Selenium for prostate health? We've heard that claim for Bayer Healthcare's One A Day Men's 50+ Advantage, which also cites ingredients lycopene, vitamin E and zinc as contributors to a happy prostate.
New research, however, has shown that supplementing the intake of selenium and Vitamin E will not prevent or reduce the chances of prostate cancer.
Ironically, the study results did find a higher than average number of cancer victims among the subjects taking Vitamin E, although no direct link was claimed. The study also found that selenium and Vitamin E had no impact on the incidence of lung or colorectal cancers. The study, funded by the National Cancer Institute, was carried out by the Southwest Oncology Group. Over eight years, 35,000 men participated in the study.
The Center for Science in the Public Interest has threatened to sue Bayer, charging that, "Bayer is exploiting men's fear of prostate cancer just to sell more pills."
I can't quibble with that conclusion, although I suspect the Bayer people would point out there is more to prostate health than the avoidance of cancer.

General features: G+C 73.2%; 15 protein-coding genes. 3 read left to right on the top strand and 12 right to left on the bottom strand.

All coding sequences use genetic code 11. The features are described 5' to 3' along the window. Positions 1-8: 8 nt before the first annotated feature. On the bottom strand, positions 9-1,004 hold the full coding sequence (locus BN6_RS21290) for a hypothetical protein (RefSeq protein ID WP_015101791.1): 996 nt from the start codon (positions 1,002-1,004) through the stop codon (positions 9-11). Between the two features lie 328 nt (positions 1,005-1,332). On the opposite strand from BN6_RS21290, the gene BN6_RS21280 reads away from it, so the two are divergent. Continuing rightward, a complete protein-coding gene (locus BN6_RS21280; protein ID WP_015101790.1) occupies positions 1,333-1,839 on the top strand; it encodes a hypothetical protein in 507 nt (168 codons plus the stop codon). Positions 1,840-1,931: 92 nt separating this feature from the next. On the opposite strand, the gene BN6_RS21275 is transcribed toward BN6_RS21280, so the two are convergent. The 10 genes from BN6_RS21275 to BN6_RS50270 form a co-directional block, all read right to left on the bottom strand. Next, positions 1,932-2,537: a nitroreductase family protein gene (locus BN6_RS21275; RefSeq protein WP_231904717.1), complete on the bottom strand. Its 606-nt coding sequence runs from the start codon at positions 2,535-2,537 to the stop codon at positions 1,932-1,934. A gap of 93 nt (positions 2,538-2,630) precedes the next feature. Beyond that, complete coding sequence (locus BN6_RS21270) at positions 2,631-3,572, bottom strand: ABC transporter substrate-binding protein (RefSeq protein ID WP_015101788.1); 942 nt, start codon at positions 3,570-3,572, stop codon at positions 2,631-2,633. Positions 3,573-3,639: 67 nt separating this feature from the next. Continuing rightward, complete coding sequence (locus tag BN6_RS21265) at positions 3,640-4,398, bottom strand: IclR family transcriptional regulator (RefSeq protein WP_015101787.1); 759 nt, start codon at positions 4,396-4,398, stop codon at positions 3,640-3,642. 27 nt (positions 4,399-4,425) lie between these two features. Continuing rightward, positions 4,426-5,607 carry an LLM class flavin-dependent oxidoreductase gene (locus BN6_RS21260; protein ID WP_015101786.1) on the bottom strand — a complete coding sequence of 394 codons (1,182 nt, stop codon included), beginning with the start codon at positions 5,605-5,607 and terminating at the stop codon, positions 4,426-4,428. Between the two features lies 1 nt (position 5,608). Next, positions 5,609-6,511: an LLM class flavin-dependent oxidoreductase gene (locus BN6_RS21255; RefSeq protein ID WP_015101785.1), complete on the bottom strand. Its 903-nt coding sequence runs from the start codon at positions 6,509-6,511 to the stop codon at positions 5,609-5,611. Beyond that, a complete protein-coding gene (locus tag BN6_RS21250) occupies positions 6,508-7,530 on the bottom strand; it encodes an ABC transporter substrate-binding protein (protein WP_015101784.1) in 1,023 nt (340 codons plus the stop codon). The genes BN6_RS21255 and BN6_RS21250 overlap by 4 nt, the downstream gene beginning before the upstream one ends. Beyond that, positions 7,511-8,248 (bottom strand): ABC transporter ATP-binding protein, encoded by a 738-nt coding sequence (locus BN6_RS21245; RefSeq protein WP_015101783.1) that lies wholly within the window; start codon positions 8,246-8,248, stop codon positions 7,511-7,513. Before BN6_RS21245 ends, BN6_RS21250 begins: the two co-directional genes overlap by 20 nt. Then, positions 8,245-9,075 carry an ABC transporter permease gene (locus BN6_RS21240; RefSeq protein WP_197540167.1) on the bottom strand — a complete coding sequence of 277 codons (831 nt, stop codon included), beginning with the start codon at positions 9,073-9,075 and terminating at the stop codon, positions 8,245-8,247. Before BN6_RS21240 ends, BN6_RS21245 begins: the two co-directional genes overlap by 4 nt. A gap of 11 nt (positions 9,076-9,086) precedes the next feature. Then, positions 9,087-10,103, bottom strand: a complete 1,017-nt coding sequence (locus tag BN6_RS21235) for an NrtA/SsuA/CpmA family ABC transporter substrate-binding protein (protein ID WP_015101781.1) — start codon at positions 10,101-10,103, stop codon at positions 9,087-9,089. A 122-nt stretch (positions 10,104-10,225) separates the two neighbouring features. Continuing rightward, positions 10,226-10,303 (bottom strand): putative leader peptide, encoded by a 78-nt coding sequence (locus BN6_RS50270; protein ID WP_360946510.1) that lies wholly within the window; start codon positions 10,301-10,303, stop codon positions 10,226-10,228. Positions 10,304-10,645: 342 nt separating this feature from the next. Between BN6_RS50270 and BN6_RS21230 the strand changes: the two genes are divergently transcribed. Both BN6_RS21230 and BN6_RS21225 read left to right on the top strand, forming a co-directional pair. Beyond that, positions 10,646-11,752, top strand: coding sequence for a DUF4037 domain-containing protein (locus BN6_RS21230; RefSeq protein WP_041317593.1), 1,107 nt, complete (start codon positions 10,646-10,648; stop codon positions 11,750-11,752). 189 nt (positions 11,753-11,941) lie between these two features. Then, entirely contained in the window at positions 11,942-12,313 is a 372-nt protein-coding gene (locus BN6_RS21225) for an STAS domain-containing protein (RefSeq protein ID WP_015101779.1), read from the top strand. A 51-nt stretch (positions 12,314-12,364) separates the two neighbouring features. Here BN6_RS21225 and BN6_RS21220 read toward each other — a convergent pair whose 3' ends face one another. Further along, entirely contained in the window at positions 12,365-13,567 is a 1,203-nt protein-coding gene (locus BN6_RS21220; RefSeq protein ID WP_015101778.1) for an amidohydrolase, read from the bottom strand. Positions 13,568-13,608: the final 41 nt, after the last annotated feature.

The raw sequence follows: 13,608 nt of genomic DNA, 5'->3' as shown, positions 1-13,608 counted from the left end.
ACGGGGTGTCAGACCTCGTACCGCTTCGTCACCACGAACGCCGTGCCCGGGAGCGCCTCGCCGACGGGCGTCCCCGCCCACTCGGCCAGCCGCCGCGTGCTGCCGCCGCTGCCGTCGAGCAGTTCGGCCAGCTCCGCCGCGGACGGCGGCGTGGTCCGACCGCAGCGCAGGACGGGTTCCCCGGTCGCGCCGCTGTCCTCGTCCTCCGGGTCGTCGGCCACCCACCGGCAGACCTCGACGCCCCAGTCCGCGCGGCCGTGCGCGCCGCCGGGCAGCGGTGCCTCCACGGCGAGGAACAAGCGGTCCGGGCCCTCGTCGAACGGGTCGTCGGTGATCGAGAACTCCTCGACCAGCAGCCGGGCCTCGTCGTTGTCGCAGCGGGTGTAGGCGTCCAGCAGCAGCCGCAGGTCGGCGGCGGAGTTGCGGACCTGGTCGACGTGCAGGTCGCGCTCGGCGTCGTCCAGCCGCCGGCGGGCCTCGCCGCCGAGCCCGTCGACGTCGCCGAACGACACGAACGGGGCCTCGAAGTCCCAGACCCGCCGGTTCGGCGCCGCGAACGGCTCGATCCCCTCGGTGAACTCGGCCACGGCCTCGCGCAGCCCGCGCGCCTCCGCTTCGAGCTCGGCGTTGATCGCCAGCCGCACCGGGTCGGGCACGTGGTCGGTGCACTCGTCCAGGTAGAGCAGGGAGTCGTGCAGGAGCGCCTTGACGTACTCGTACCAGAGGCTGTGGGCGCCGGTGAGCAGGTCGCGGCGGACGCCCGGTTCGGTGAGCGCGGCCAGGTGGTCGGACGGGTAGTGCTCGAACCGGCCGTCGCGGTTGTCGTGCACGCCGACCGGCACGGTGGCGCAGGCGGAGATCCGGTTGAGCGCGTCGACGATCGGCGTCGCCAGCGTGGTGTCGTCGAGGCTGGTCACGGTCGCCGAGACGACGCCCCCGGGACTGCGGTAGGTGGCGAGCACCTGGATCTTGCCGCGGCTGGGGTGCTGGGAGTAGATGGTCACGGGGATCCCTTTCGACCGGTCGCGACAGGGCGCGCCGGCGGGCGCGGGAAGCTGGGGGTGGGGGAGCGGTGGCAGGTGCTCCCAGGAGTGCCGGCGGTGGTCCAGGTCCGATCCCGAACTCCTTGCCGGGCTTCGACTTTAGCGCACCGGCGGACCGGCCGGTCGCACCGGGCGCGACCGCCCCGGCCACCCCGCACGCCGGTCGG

I don't see this as a health scandal of epic proportions. Looking at the shelves in my local Walgreens, I see product after product making claims based on the flimsiest of scientific evidence. One shelf offers to help me shed pounds, another to boost my metabolism.Some promise mental alertness, others sexual potency.
I wonder how any American consumer could live in the culture for long without understanding that marketers lie. Sometimes they lie by implication, by comparison, by exaggeration, by intimation, by affiliation, and, yes, by bad science.
Selenium first came to the attention of the medical industry as a toxin sickening industrial workers. Selenosis symptoms include digestive system distress, fatigue, irritability, hair loss, and neurological damage.
Selenium for prostate health? For all the good its doing in preventing prostate cancer in men, they might as well be sticking it...